Lewisham elects first black woman as mayor in UK

Lewisham has made history with the first black woman winning a directly-elected mayoral role in the UK.

Brenda Dacres, who ran for Labour, was elected Mayor of Lewisham after securing 21,576 votes – a 51.5 per cent share – yesterday.

​​Green Party candidate Michael Herron came second with 6,835 votes. The Liberal Democrats came third in the ballot with 4,896 votes, followed by the Conservatives on 3,784.

Turnout for the election was low with only 20.73 per cent of the electorate taking part in the vote.

The by-election followed Damien Egan’s resignation on January 10, to stand as a Parliamentary candidate in Bristol – an election he has since won.

Mayor Dacres said: It’s a privilege and an honour to be the first black woman to serve as a directly elected Mayor in the UK. 

“Our borough is my home of 40 years and where I raised my son. My parents came here as part of the Windrush generation and instilled in me their ethics of community and hard work.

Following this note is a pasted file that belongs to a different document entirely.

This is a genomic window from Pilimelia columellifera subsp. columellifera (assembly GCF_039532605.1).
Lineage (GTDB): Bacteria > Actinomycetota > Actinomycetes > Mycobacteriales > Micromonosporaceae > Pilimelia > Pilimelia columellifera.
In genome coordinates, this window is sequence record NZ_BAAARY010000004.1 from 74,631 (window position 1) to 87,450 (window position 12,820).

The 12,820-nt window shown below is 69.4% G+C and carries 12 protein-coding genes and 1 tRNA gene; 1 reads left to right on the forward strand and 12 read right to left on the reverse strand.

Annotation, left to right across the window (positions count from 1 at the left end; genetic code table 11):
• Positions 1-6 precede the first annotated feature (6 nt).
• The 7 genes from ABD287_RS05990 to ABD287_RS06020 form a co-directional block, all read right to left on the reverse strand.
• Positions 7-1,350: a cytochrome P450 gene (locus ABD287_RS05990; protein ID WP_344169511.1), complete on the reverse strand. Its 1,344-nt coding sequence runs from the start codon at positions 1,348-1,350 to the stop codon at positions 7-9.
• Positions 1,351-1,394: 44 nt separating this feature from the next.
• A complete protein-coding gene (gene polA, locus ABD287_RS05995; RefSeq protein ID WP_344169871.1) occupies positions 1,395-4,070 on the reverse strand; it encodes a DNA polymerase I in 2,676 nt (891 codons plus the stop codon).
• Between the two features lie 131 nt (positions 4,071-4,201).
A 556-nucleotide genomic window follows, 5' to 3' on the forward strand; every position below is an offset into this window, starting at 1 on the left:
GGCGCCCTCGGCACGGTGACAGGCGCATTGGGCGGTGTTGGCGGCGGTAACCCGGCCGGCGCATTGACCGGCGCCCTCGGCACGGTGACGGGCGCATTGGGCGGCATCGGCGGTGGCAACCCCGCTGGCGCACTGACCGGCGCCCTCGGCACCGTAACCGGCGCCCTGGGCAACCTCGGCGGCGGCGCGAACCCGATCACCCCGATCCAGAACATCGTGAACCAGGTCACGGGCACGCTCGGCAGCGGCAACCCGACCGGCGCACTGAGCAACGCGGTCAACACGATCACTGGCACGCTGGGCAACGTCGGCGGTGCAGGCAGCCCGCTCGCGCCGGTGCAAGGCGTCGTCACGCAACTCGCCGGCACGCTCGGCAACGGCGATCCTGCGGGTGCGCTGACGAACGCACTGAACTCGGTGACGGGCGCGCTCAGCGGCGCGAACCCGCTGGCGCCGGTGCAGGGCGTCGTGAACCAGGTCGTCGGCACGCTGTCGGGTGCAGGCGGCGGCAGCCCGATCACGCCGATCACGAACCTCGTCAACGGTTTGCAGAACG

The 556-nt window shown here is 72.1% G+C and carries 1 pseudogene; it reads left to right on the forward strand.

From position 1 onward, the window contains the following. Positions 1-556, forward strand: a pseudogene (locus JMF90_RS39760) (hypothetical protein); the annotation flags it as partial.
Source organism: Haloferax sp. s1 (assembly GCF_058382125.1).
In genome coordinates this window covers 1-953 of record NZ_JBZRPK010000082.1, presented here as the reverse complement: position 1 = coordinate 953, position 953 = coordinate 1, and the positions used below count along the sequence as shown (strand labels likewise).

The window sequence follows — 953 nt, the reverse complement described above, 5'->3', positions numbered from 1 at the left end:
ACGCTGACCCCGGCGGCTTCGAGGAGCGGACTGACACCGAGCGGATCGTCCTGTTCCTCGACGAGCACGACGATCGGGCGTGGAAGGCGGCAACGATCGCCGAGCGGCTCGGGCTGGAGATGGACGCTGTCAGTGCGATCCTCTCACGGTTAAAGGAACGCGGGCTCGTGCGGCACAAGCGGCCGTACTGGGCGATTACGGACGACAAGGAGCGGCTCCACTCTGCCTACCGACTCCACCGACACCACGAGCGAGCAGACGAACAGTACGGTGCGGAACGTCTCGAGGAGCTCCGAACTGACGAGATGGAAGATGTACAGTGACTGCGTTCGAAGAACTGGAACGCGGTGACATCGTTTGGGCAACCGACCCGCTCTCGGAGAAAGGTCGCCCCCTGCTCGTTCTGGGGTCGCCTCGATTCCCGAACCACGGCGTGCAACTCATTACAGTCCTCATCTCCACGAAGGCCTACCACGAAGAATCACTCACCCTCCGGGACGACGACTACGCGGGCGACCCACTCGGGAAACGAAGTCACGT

Mayor Brenda Dacres (Picture: Lewisham council)

“Over the past 10 years it has been an honour to serve as a councillor, cabinet member and as your Deputy Mayor. 

“I’m excited to be in a position to drive forward the changes we need to ensure we keep moving Lewisham forward and make sure the voices of residents and businesses are heard. 

“I’ve spent a lifetime fighting against low expectation. I didn’t accept them for me and I’ll never accept them for Lewisham residents.”

Mayor Dacres has lived in Lewisham for more than 40 years. Her parents came to England from Jamaica in the 1960s as part of the Windrush generation – her father working as a mechanic and black cab driver, and her mum as an NHS nurse. 

A councillor since 2014, Mayor Dacres has represented wards in New Cross and Deptford. She has been deputy mayor and cabinet member for housing development and planning since 2021.

Pictured top: Lewisham’s new Mayor, Brenda Dacres (Picture: Lewisham council)

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